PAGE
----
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Lib Dem peer vows to pay back furlough after criticism over ‘milking’ system

Lord Fox had furloughed himself while continuing to claim his daily £162 allowance for work in the House of Lords.

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Lord Fox is thought to be the first parliamentarian to furlough himself (Stefan Rousseau/PA)

Lord Fox is thought to be the first parliamentarian to furlough himself (Stefan Rousseau/PA)

Lord Fox is thought to be the first parliamentarian to furlough himself (Stefan Rousseau/PA)

A Liberal Democrat peer has admitted making an “error of judgment” after furloughing himself while continuing to claim a three-figure daily allowance for his work in Parliament.

Lord Christopher Fox decided to furlough himself as the owner and sole employee of Vulpes Advisory, a communications and consultancy company, but continued to pick-up his daily £162 allowance for carrying out his work virtually as a peer in the House of Lords.

But Lord Fox has now confirmed he will repay the money he received during his time on furlough.

I have already begun to repay the money I received as part of the furlough scheme and intend to repay the full amount as soon as possibleLord Fox

Speaking to the PA news agency, the 62-year-old said: “I recognise my error in judgment and I apologise.

“I have already begun to repay the money I received as part of the  furlough scheme and intend to repay the full amount as soon as possible.”

The furlough scheme, announced by the Treasury in March, allowed businesses badly stung by the Covid-19 lockdown to have the Government pay their staff’s wages, at a rate of 80% of their salary and capped at £2,500 a month.

The provision has since been extended, with caveats in place, until October.

Lord Fox, who is said to own two homes worth more than £2 million, is the first parliamentarian to have used the Government’s wage subsidy scheme to pay himself, according to the Telegraph, which first broke the story.

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The House of Lords is continuing to sit but is holding some proceedings virtually and abiding by social distancing rules in the chamber (UK Parliament/PA)

The House of Lords is continuing to sit but is holding some proceedings virtually and abiding by social distancing rules in the chamber (UK Parliament/PA)

PA

The House of Lords is continuing to sit but is holding some proceedings virtually and abiding by social distancing rules in the chamber (UK Parliament/PA)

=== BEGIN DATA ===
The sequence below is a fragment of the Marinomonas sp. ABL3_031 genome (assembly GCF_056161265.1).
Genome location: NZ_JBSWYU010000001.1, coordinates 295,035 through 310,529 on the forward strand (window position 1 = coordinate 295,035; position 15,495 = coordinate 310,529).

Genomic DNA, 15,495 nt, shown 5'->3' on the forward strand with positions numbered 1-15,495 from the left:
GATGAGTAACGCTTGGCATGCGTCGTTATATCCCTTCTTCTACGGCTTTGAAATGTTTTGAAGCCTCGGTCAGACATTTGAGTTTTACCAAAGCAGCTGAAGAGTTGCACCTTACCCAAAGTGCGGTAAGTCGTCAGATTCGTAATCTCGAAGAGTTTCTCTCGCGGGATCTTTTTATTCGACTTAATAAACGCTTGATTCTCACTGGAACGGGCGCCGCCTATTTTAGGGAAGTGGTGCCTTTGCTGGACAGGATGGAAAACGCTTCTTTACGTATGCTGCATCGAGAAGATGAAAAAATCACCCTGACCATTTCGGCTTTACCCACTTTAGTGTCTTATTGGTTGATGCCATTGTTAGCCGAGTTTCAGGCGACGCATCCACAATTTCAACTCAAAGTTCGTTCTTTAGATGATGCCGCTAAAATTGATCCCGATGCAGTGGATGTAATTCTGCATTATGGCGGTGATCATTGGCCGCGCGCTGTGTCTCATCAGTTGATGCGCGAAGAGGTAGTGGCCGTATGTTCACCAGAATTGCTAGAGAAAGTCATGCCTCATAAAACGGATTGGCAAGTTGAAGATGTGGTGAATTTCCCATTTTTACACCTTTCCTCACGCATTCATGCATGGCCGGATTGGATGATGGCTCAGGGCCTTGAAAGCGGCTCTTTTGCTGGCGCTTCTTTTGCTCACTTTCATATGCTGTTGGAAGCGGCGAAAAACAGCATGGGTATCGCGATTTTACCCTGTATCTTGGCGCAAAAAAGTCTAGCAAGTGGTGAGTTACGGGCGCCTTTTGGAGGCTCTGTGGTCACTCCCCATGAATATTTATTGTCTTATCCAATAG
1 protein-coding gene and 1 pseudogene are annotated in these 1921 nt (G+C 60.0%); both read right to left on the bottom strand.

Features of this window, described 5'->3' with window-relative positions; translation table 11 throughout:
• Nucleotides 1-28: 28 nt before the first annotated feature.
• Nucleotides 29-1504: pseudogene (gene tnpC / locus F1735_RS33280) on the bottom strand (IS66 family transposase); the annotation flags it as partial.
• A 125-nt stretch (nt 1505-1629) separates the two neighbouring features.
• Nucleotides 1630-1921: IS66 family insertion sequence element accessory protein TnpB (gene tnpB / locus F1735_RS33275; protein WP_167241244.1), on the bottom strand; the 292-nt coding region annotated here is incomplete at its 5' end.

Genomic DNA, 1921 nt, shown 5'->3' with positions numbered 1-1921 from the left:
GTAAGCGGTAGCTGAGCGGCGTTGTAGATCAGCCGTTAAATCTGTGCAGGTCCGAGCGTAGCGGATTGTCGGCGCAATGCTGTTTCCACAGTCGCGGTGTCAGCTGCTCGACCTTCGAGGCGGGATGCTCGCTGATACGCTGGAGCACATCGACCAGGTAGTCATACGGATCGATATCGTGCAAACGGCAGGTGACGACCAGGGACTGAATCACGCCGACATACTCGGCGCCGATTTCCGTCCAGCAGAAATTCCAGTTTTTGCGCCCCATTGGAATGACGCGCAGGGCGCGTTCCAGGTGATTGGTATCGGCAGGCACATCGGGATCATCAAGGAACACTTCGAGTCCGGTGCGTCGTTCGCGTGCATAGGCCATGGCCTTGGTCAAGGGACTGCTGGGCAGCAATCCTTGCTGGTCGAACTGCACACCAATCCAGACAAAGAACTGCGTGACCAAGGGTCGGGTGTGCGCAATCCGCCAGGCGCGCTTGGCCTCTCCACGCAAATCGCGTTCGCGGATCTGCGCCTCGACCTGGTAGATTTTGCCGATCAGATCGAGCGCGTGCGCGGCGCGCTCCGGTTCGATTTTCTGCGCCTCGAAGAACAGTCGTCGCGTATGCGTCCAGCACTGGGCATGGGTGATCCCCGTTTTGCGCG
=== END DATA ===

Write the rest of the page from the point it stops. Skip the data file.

But, following criticism from Conservative MPs, the Lib Dem politician has opted to review his decision.

Before the pandemic, peers were able to claim £323 per day for clocking in at the Upper Chamber but it was agreed to reduce that to £162 while they carry out their work mainly via online means, using Zoom during the lockdown.

Those serving as ministers in the Lords have not opted to take a pay cut during this period, however.

The news about Lord Fox’s furlough arrangements broke only a day after he had grilled Chancellor Rishi Sunak during a Lords Economic Affairs Committee hearing on Tuesday.

Lord Fox, the opposition party’s front bench spokesman for business, quizzed Mr Sunak on the “potential disparity” if the different nations of the UK unlocked their economies on different timescales, highlighting the differences currently being seen in Downing Street’s approach compared to that of the devolved administrations.

Asked by the Telegraph, whether having his private income paid by the state as well as taking the Lords stipend was “greedy”, Lord Fox initially defended his situation.

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Lord Fox’s furlough situation was revealed a day after he questioned Chancellor Rishi Sunak about the UK’s economic recovery (Jonathan Brady/PA)

Lord Fox’s furlough situation was revealed a day after he questioned Chancellor Rishi Sunak about the UK’s economic recovery (Jonathan Brady/PA)

PA

Lord Fox’s furlough situation was revealed a day after he questioned Chancellor Rishi Sunak about the UK’s economic recovery (Jonathan Brady/PA)

He told the paper: “I don’t think conflating the two is even logical.

“It’s what many companies are doing, which is furloughing their employees.

“If HMRC had thought it was ineligible for me to have applied for that, then they would have said so.”

But Lord Fox has now reversed his decision to furlough his private company, as revealed to PA.

The U-turn came after senior Tories had weighed in, calling for him to repay his furlough earnings.

Former minister Robert Halfon MP, in a statement to PA, accused Lord Fox of wanting to “milk the taxpayer at both ends” while some of his constituents are currently “struggling to keep a roof over their heads”.

He added: “The Chancellor needs to nip this in the bud and make sure this is not allowed.”

Ex-universities minister Chris Skidmore also commented, tweeting: “(It is) time to furlough his peerage…”

It is not the first controversy surrounding the furlough scheme.

Millionaire former Spice Girl Victoria Beckham reversed her decision to furlough staff at her fashion label after facing a backlash.

Meanwhile, comic Steve Coogan, estimated to be worth £10 million, has furloughed his gardener and housekeeper at his £4 million country home, according to the Sun.

The Prime Minister’s spokesman, asked about Lord Fox’s case during a briefing with reporters, said: “We have made the furlough scheme available to support all employees in the UK should it be required.

“I think it’s for particular individuals to explain why they have chosen to apply to use the scheme for the people who they employ.”

PA